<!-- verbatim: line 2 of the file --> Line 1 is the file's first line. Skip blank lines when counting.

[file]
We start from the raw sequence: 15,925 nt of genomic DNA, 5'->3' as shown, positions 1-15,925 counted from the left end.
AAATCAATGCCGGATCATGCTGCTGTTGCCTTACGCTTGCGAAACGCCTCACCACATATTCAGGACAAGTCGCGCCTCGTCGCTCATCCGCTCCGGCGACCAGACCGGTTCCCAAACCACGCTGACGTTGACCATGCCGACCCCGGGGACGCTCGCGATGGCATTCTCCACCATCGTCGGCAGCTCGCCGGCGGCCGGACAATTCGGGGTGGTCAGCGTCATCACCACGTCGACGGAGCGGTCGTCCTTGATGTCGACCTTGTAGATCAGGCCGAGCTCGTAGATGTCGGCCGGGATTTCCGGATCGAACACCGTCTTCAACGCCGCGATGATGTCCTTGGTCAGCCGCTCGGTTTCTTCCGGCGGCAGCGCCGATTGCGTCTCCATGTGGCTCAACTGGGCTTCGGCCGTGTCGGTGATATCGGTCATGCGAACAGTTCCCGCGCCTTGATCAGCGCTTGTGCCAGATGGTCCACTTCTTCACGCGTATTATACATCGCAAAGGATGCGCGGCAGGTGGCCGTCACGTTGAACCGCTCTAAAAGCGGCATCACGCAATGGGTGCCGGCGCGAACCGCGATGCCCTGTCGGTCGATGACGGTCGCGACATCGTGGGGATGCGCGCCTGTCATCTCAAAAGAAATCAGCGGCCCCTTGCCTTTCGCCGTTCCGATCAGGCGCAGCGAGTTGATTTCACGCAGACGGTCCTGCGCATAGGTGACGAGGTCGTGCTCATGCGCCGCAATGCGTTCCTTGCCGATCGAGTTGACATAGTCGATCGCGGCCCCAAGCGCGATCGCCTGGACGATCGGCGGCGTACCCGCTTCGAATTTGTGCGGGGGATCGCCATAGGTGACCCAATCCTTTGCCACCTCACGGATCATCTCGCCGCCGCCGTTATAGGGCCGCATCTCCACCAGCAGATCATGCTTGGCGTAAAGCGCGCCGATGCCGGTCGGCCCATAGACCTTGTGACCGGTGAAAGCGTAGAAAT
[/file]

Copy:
AAATCAATGCCGGATCATGCTGCTGTTGCCTTACGCTTGCGAAACGCCTCACCACATATTCAGGACAAGTCGCGCCTCGTCGCTCATCCGCTCCGGCGACCAGACCGGTTCCCAAACCACGCTGACGTTGACCATGCCGACCCCGGGGACGCTCGCGATGGCATTCTCCACCATCGTCGGCAGCTCGCCGGCGGCCGGACAATTCGGGGTGGTCAGCGTCATCACCACGTCGACGGAGCGGTCGTCCTTGATGTCGACCTTGTAGATCAGGCCGAGCTCGTAGATGTCGGCCGGGATTTCCGGATCGAACACCGTCTTCAACGCCGCGATGATGTCCTTGGTCAGCCGCTCGGTTTCTTCCGGCGGCAGCGCCGATTGCGTCTCCATGTGGCTCAACTGGGCTTCGGCCGTGTCGGTGATATCGGTCATGCGAACAGTTCCCGCGCCTTGATCAGCGCTTGTGCCAGATGGTCCACTTCTTCACGCGTATTATACATCGCAAAGGATGCGCGGCAGGTGGCCGTCACGTTGAACCGCTCTAAAAGCGGCATCACGCAATGGGTGCCGGCGCGAACCGCGATGCCCTGTCGGTCGATGACGGTCGCGACATCGTGGGGATGCGCGCCTGTCATCTCAAAAGAAATCAGCGGCCCCTTGCCTTTCGCCGTTCCGATCAGGCGCAGCGAGTTGATTTCACGCAGACGGTCCTGCGCATAGGTGACGAGGTCGTGCTCATGCGCCGCAATGCGTTCCTTGCCGATCGAGTTGACATAGTCGATCGCGGCCCCAAGCGCGATCGCCTGGACGATCGGCGGCGTACCCGCTTCGAATTTGTGCGGGGGATCGCCATAGGTGACCCAATCCTTTGCCACCTCACGGATCATCTCGCCGCCGCCGTTATAGGGCCGCATCTCCACCAGCAGATCATGCTTGGCGTAAAGCGCGCCGATGCCGGTCGGCCCATAGACCTTGTGACCGGTGAAAGCGTAGAAAT